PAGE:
This July, Julie Bauml, MD, embarked on a two-year clinical informatics fellowship in the Department of Biomedical Informatics at Vanderbilt University Medical Center. Fortunately, Dr. Bauml will also be working part-time with the Department of Radiology in breast and body imaging.
Dr. Bauml completed her undergraduate degree in Chemical and Biomolecular Engineering at the University of Illinois Urbana-Champaign in 2006. She then returned home to complete medical school at the University of Illinois Chicago. She graduated in 2010, where she continued on to an internal medicine internship and radiology residency at UI Chicago Hospital. Next, Dr. Bauml completed an MRI fellowship at University of Wisconsin-Madison. The clinician has worked as an attending at Mercy Hospital in Chicago, an assistant professor in radiology at UI Chicago Hospital and, most recently, in private practice in Elmhurst, IL.
Eager to push the world of health care forward, she sees great opportunity for improving medicine through health informatics, both in radiology and in other clinical fields. While at VUMC, Dr. Bauml is excited to complement her experience in the MS in Applied Clinical Informatics program with hands-on work within the Department of Radiology. As she explains, it’s important to keep practicing to maintain her skillset and understand the workflow in order to help optimize it.
Dr. Bauml has been interested in informatics and artificial intelligence for some time. It started out of curiosity, when she took a side job consulting for an AI imaging start-up, after which she taught herself Python (a high-level programming language) to take a course about machine learning. As her career progressed, she become interested in logistical and burnout issues that many radiologists faced: issues she believes can be helped with informatics. Now, her goal is to help radiologists move towards the future.
"Radiology needs a reasonable seat at the table," Dr. Bauml explains. She hopes that radiologists approach new technology with enthusiasm about the ways it can help the community—and understand that it will never be able to replace the experience and clinical understanding of a human radiologist.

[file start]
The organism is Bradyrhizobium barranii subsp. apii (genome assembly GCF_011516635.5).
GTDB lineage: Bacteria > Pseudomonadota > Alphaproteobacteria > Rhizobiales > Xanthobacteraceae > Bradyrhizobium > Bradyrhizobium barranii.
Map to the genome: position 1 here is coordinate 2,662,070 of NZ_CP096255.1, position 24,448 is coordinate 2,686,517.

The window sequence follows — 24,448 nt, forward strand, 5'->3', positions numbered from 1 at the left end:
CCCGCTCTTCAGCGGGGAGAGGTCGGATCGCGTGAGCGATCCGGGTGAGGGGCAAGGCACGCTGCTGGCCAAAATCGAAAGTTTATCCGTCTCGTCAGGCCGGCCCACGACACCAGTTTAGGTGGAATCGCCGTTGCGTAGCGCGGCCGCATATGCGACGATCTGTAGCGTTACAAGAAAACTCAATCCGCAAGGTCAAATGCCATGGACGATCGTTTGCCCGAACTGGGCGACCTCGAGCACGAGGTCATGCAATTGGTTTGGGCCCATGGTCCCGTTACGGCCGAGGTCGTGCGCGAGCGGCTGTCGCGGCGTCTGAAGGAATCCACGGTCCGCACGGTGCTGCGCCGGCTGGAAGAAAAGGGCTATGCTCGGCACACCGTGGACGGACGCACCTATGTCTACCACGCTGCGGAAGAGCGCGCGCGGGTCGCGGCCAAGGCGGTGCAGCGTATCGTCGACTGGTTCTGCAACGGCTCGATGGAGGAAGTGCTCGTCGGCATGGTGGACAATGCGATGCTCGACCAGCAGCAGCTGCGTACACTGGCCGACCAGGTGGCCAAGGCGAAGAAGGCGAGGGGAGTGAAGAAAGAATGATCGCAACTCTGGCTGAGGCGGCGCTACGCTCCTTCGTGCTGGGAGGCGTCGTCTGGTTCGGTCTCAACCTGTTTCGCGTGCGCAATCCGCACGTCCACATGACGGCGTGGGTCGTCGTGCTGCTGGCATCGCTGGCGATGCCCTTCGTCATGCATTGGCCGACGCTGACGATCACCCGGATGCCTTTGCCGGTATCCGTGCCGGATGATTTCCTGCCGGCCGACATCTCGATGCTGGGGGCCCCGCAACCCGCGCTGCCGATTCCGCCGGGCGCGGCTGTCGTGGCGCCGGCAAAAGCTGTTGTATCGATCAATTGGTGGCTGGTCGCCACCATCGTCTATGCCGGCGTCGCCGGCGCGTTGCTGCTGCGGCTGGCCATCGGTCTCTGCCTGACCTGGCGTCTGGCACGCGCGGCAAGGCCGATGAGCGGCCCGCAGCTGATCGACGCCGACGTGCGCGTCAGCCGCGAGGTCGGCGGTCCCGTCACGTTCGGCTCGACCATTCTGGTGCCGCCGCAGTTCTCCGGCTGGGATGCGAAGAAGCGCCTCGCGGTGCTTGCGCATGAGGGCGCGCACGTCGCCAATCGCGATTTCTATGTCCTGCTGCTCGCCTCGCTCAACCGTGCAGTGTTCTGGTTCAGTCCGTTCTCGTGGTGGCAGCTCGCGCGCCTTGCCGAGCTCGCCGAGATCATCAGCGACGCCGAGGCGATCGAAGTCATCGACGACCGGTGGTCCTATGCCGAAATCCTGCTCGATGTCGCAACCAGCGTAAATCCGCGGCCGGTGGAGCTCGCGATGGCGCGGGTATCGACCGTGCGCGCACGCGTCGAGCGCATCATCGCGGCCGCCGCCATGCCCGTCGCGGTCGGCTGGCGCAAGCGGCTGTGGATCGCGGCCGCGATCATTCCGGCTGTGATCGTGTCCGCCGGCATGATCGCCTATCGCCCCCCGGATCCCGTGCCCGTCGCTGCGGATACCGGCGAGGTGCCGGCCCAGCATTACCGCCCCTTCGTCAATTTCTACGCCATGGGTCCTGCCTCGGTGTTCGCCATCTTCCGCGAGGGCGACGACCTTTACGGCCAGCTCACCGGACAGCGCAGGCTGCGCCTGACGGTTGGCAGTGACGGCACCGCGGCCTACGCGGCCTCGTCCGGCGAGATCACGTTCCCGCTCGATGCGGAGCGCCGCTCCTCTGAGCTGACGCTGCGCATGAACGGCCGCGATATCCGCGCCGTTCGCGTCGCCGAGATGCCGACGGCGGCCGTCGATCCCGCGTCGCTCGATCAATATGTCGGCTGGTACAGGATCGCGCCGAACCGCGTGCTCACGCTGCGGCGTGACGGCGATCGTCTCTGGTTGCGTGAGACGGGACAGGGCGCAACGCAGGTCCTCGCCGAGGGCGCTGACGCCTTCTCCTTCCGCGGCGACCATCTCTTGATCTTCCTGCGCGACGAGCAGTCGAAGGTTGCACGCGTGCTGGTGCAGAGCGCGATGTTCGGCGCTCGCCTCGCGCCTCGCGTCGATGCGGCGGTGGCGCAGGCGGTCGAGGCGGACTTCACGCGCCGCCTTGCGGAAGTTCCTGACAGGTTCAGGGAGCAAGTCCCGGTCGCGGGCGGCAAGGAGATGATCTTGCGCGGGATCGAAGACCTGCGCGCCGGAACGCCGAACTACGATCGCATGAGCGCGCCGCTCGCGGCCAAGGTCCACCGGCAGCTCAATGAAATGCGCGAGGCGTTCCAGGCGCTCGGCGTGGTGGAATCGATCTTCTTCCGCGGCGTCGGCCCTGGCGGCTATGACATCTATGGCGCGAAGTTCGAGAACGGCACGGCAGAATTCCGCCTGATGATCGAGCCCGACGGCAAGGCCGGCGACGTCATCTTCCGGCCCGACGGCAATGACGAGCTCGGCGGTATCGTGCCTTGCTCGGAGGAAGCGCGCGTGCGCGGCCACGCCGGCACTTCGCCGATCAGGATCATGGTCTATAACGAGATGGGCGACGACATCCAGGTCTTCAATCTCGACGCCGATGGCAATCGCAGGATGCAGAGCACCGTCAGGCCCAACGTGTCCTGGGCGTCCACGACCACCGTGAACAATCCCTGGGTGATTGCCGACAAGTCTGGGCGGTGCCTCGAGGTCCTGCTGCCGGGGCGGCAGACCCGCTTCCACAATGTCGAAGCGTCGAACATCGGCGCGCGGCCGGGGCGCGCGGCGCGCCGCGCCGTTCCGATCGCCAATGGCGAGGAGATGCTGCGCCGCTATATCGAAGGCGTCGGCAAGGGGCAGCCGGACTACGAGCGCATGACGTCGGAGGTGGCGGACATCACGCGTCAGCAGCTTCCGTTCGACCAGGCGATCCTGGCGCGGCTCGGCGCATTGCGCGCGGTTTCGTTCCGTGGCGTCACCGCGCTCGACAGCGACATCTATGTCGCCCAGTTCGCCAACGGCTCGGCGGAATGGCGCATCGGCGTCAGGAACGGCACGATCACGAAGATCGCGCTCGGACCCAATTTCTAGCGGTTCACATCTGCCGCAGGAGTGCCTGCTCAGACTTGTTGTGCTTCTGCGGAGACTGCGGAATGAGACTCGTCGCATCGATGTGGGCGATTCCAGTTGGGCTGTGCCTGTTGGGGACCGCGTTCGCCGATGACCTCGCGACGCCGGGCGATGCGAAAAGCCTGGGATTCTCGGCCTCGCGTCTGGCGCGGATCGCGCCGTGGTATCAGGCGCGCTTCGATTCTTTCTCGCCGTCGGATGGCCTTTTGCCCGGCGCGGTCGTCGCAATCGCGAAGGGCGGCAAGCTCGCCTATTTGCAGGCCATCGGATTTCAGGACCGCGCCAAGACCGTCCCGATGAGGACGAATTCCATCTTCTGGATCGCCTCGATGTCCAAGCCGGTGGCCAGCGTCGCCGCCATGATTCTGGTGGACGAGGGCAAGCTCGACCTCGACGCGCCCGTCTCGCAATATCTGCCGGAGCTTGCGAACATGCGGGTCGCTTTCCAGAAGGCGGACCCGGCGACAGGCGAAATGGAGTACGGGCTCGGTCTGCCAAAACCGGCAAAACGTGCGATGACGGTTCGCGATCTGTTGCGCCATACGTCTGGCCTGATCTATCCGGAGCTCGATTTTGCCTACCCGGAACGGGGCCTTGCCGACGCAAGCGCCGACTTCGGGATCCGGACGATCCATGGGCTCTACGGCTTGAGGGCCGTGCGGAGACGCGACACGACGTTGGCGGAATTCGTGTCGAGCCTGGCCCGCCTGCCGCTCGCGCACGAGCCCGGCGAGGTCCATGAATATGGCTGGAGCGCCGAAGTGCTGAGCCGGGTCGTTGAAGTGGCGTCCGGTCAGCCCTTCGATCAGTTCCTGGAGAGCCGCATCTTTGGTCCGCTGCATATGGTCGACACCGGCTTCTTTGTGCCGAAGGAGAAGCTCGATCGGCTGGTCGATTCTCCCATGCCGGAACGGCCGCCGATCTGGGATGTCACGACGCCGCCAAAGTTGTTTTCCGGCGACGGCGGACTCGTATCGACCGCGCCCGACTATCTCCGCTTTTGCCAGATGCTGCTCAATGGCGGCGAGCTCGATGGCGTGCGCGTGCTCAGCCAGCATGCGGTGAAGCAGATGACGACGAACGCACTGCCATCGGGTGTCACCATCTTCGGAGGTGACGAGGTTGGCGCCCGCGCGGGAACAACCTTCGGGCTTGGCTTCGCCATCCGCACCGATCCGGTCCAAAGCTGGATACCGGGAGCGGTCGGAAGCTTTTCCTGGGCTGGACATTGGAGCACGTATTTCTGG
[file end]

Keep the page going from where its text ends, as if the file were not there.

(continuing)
Rather, Dr. Bauml says that AI will augment radiologists' capabilities and experience in the field. But first, they must step forward and voice their opinions on what could improve their work on a day-to-day basis.
As for the operations informatics side, Dr. Bauml asserts that solutions must be conceived to handle unmanageable volume loads and decrease the burden on individual radiologists. And she's excited to get started.
Dr. Bauml possesses the same type of enthusiasm that Reed Omary, MD, Carol D. & Henry P. Pendergrass Professor and Chair of Radiology and Radiological Sciences, exhibited while recruiting the fellow and explaining what VUMC's radiology team is all about. Dr. Bauml found his eagerness to engage with challenging issues, like environmental impact, as a refreshing quality that matches his forward-thinking leadership style. Likewise, she's found a strong value placed on collaboration across all her interactions at VUMC so far.
"Everyone here seems genuinely interested in informatics and solving problems," Dr. Bauml says. "It's not an environment where I feel I’d have to fight for a seat at the table. Everyone is welcoming and happy to be here. " As for working with VUMC's radiologists, she's excited to hear about ways she can help the team, both big and small.
"I want them to let me know if there's anything that they want me to work on: anything really bothering them in their job, whatever the worst part of their day is from a technology perspective, I want to hear it," Dr. Bauml says. "I want to know how we can make their lives better"